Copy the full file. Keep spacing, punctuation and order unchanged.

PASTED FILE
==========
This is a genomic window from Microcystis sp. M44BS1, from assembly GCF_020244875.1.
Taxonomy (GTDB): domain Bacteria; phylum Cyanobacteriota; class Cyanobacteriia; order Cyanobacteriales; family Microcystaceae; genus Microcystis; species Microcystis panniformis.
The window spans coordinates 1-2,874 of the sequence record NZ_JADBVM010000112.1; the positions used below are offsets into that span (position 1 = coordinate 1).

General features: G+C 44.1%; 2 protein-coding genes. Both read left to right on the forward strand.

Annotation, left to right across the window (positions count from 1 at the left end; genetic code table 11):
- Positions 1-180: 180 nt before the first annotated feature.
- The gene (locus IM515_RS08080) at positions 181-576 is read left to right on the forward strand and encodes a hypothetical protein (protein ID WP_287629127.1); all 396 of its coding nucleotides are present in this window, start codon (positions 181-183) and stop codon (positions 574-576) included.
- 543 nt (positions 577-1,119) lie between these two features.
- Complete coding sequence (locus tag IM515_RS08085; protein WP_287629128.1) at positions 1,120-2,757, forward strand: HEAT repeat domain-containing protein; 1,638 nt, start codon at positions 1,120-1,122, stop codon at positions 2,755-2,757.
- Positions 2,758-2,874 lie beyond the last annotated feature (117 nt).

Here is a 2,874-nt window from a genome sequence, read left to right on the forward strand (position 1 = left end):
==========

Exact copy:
This is a genomic window from Microcystis sp. M44BS1, from assembly GCF_020244875.1.
Taxonomy (GTDB): domain Bacteria; phylum Cyanobacteriota; class Cyanobacteriia; order Cyanobacteriales; family Microcystaceae; genus Microcystis; species Microcystis panniformis.
The window spans coordinates 1-2,874 of the sequence record NZ_JADBVM010000112.1; the positions used below are offsets into that span (position 1 = coordinate 1).

General features: G+C 44.1%; 2 protein-coding genes. Both read left to right on the forward strand.

Annotation, left to right across the window (positions count from 1 at the left end; genetic code table 11):
- Positions 1-180: 180 nt before the first annotated feature.
- The gene (locus IM515_RS08080) at positions 181-576 is read left to right on the forward strand and encodes a hypothetical protein (protein ID WP_287629127.1); all 396 of its coding nucleotides are present in this window, start codon (positions 181-183) and stop codon (positions 574-576) included.
- 543 nt (positions 577-1,119) lie between these two features.
- Complete coding sequence (locus tag IM515_RS08085; protein WP_287629128.1) at positions 1,120-2,757, forward strand: HEAT repeat domain-containing protein; 1,638 nt, start codon at positions 1,120-1,122, stop codon at positions 2,755-2,757.
- Positions 2,758-2,874 lie beyond the last annotated feature (117 nt).

Here is a 2,874-nt window from a genome sequence, read left to right on the forward strand (position 1 = left end):